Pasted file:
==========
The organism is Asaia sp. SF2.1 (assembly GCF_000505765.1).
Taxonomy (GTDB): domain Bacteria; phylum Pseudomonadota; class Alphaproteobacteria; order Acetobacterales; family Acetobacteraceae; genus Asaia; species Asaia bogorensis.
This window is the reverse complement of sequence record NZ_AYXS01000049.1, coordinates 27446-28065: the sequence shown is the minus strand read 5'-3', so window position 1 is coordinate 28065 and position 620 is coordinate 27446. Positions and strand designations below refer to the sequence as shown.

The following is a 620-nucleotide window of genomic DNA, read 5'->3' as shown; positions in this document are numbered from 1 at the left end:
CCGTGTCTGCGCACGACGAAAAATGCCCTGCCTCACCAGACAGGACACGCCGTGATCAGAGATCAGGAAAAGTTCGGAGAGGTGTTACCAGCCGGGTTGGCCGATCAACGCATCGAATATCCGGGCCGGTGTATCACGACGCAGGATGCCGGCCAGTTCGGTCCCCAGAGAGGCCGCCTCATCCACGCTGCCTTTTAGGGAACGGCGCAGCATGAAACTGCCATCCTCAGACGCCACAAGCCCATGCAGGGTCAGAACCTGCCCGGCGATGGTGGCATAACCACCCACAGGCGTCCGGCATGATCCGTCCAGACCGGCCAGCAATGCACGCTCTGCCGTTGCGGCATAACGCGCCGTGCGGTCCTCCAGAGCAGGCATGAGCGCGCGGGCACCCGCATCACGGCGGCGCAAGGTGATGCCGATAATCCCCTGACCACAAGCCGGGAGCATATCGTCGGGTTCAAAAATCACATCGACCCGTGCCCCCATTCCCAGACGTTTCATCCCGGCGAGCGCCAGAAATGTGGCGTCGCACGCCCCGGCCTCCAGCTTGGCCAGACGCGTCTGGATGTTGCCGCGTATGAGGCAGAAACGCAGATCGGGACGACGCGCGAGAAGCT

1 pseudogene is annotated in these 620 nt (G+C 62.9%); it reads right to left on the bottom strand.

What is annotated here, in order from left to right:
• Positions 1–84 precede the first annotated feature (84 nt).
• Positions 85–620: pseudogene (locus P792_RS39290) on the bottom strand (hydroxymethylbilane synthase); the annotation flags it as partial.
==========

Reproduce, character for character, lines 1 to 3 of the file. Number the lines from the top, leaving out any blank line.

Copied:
The organism is Asaia sp. SF2.1 (assembly GCF_000505765.1).
Taxonomy (GTDB): domain Bacteria; phylum Pseudomonadota; class Alphaproteobacteria; order Acetobacterales; family Acetobacteraceae; genus Asaia; species Asaia bogorensis.
This window is the reverse complement of sequence record NZ_AYXS01000049.1, coordinates 27446-28065: the sequence shown is the minus strand read 5'-3', so window position 1 is coordinate 28065 and position 620 is coordinate 27446. Positions and strand designations below refer to the sequence as shown.